In 2008, Americans for the Arts and the Harman-Eisner Program in the Arts at the Aspen Institute co-convened 23 distinguished philanthropists, business, public-sector, and cultural leaders in Aspen, CO, to discuss the role of the arts in our 21st century society. Participants debated ways in which the public and private sectors can work with the arts to assure our advancement as a society and suggested cultural policy options for a new presidential administration to consider as it forms its priorities for the nation.

Other partnerships have helped form a clearer picture of public-sector support for the arts from around the country. Americans for the Arts’ long-standing work with The United States Conference of Mayors included having the arts represented in the mayors’ policy recommendations and forums for the new presidential administration during the 2008 election. Additionally, the International City/County Management Association (ICMA), championed public support for the arts in the October 2008 issue of its Public Management magazine.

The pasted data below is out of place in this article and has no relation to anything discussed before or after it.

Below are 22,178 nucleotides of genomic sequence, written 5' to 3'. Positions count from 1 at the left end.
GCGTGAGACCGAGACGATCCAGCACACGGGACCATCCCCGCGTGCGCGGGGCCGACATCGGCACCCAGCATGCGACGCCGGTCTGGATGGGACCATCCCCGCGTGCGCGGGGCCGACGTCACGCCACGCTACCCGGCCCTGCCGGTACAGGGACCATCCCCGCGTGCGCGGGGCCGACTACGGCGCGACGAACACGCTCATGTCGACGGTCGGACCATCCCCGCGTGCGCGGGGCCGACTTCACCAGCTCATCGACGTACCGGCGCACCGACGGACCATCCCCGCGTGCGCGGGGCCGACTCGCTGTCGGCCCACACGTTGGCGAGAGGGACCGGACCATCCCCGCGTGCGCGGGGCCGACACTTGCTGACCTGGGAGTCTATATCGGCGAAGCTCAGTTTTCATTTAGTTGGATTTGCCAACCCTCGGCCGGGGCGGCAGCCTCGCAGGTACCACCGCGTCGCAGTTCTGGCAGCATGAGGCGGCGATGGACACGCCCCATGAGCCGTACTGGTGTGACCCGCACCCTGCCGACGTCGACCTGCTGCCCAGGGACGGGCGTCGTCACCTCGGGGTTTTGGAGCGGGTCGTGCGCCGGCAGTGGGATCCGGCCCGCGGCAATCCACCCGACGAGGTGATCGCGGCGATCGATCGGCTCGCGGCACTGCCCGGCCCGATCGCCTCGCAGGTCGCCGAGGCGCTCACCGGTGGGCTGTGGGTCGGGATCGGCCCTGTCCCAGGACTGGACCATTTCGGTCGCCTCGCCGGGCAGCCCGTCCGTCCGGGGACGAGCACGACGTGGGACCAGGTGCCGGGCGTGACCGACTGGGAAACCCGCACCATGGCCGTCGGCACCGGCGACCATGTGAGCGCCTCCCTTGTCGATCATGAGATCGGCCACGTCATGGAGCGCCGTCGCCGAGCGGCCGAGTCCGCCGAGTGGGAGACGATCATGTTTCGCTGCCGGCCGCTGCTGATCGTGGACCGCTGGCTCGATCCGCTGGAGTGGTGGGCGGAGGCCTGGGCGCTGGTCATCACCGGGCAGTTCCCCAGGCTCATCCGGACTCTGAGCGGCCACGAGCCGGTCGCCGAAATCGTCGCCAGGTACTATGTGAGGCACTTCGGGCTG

Civic Engagement and the Arts

The arts are also a potent tool for civic engagement and the work of Animating Democracy, a program of Americans for the Arts, has proven this time and again.  With the support of important partners such as the Ford Foundation, Animating Democracy has studied the intersection of arts and civic engagement in depth, working in more than 40 communities across the country. From workshops on civic engagement to full-fledged arts projects, these programs provide a catalyst for civic discourse on a range of critical issues including race, gentrification, shifting demographics in the United States, and others.

Civic engagement through the arts was also advanced at the 2008 National Arts Policy Roundtable. The Roundtable focused on the Animating Democracy’s core values: that the arts play a unique role in fostering citizen engagement by offering new ways to view an increasingly complex world, and providing creative forums in which difficult issues can be addressed and solutions can take form. The Roundtable recommendations include the creation of an “Arts Corps” as part of any national service and/or national jobs programs by the federal government.